The first Yorkshire forced rhubarb of the season has arrived at a wholesaler in the north west of England, with wholesalers expecting especially strong prices thanks to Brexit.
Bolton-based catering supplier Oliver Kay tweeted on 7 December that it had received its first delivery of the product from a rhubarb triangle supplier, albeit in “really, really small volumes”, bringing forward its supply as restaurants compete to serve the first British rhubarb of the season.
New Covent Garden wholesaler Vernon Mascarenhas said he would normally would not expect to see Yorkshire forced rhubarb on the wholesale market “for another couple of weeks” and he expects demand to be especially high this year due to the weakness of the pound.
“With all this Brexit stuff there’s more emphasis on buying British because of the value of the pound,” he explained. “Whatever people say, one of the effects of Brexit has been that people are focussing more on UK grown produce.”
Current wholesale prices forced rhubarb are evidence of this, Mascarenhas said - the price of forced Dutch rhubarb decreased from £35 to £26 overnight when the first English rhubarb came onto the market. “Now that the first English is out, the Dutch know that everyone’s going to want English over Dutch and have instantly lowered their prices," he said.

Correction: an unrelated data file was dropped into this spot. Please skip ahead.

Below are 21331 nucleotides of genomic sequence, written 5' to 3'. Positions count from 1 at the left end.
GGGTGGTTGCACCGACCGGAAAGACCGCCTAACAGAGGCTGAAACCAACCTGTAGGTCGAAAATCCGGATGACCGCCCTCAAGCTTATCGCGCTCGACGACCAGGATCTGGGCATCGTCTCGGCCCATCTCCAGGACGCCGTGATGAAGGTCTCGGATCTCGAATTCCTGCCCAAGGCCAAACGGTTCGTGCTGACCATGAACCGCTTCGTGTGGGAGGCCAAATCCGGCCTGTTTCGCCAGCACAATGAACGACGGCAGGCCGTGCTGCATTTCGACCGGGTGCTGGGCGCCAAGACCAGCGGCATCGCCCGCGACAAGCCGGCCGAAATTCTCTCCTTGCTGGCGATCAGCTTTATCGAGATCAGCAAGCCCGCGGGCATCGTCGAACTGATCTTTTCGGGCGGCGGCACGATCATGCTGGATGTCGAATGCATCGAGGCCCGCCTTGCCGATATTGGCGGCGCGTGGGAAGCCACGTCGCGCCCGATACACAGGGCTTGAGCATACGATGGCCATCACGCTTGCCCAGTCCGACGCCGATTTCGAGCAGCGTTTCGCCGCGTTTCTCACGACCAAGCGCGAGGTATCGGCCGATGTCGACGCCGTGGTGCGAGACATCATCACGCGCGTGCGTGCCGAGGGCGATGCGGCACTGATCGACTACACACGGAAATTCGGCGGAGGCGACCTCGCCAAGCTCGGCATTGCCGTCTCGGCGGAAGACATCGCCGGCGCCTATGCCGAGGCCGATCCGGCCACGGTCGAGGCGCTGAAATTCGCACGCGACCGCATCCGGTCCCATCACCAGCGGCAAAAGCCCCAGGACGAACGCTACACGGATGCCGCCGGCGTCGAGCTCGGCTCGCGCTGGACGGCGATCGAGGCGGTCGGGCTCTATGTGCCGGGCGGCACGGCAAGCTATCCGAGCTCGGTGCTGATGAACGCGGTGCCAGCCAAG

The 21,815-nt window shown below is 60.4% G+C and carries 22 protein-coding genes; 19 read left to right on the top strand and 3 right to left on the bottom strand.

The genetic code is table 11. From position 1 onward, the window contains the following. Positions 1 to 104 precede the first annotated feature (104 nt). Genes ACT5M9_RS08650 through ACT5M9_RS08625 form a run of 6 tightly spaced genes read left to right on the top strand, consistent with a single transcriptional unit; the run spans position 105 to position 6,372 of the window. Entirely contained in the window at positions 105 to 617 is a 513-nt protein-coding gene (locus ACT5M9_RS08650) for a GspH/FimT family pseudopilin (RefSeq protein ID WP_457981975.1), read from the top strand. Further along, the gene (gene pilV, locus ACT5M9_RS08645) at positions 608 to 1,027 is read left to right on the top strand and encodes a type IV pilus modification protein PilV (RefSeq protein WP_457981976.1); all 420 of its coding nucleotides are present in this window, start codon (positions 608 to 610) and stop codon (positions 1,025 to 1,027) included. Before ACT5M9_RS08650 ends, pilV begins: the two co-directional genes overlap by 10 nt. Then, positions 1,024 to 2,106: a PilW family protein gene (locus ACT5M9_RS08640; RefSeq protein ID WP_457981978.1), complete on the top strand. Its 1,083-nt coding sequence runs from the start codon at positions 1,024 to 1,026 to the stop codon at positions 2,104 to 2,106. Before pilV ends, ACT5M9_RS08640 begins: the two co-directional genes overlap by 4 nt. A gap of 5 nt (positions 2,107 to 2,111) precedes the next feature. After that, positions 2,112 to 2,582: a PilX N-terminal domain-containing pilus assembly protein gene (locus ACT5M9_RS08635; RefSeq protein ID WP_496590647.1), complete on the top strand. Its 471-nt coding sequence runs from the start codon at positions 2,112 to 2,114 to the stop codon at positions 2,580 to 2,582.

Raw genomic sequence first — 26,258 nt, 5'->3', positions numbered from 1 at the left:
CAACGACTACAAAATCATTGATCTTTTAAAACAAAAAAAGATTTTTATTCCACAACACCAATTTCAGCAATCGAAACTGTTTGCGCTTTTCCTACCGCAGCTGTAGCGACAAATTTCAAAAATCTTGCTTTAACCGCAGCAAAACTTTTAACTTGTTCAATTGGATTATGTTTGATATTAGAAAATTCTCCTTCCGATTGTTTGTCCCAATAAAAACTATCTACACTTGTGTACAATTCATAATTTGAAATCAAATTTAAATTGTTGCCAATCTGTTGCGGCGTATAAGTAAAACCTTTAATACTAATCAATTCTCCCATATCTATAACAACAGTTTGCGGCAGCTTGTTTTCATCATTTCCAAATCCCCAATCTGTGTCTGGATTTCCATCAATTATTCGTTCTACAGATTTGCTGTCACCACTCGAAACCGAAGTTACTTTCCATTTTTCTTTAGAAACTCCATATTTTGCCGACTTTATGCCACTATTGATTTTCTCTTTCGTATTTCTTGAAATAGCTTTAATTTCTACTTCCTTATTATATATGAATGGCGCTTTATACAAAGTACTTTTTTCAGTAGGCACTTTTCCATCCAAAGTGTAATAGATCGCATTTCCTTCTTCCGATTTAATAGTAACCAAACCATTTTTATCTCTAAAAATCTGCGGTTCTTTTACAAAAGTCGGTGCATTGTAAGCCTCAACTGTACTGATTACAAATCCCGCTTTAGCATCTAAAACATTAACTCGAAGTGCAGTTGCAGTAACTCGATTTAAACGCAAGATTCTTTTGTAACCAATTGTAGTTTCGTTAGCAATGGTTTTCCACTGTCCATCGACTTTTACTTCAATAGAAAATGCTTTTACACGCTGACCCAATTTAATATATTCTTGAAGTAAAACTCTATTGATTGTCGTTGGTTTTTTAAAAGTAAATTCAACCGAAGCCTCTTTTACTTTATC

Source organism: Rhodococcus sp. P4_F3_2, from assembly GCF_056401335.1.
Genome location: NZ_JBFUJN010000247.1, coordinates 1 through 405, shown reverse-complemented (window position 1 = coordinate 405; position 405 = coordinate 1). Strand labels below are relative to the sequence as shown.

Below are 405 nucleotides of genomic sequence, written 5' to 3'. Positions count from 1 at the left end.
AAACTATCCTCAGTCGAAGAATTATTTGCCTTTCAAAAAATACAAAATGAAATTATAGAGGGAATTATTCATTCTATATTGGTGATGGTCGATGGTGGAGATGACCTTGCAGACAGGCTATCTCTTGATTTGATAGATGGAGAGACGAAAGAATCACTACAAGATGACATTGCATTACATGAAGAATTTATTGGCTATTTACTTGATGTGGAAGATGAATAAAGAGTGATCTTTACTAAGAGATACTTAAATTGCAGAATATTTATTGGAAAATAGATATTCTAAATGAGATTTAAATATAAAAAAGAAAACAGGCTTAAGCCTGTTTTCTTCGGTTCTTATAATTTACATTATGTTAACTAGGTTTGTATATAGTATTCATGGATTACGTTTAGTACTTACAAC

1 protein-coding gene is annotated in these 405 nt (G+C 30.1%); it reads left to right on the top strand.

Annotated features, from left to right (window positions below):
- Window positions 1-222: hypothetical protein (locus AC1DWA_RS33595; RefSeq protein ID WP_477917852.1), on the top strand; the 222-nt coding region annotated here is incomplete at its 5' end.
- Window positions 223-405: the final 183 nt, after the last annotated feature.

The so-called ‘high priestess of rhubarb’ Janet Oldroyd, who also grows in the Yorkshire triangle, said that her business, E Oldroyd & Sons, will wait until January to begin harvesting rhubarb for Sainsbury’s.
“Anything on the market now wouldn’t have its full quota of cold units,” she explained. “The roots require an amount of frost to convert the energy into glucose and that’s what they grow from. If you don’t wait for the frost, your yields will be a bit lower.”
But she recognised it was in some growers’ interest to pick early and “capture a better price pre-Christmas” on the wholesale market.
Oldroyd added that it is sometimes possible for growers to pick early and get two crops from the same shed, but this can be risky because it leaves you at the mercy of the weather.
“Once the energy’s spent from the roots, you can, if you’re quick, empty the shed of the roots, put fresh ones in and start the whole process again,” she said. “But that’s a bit of a risk because if it’s an early spring, you’re a bit snookered – the price will plummet.”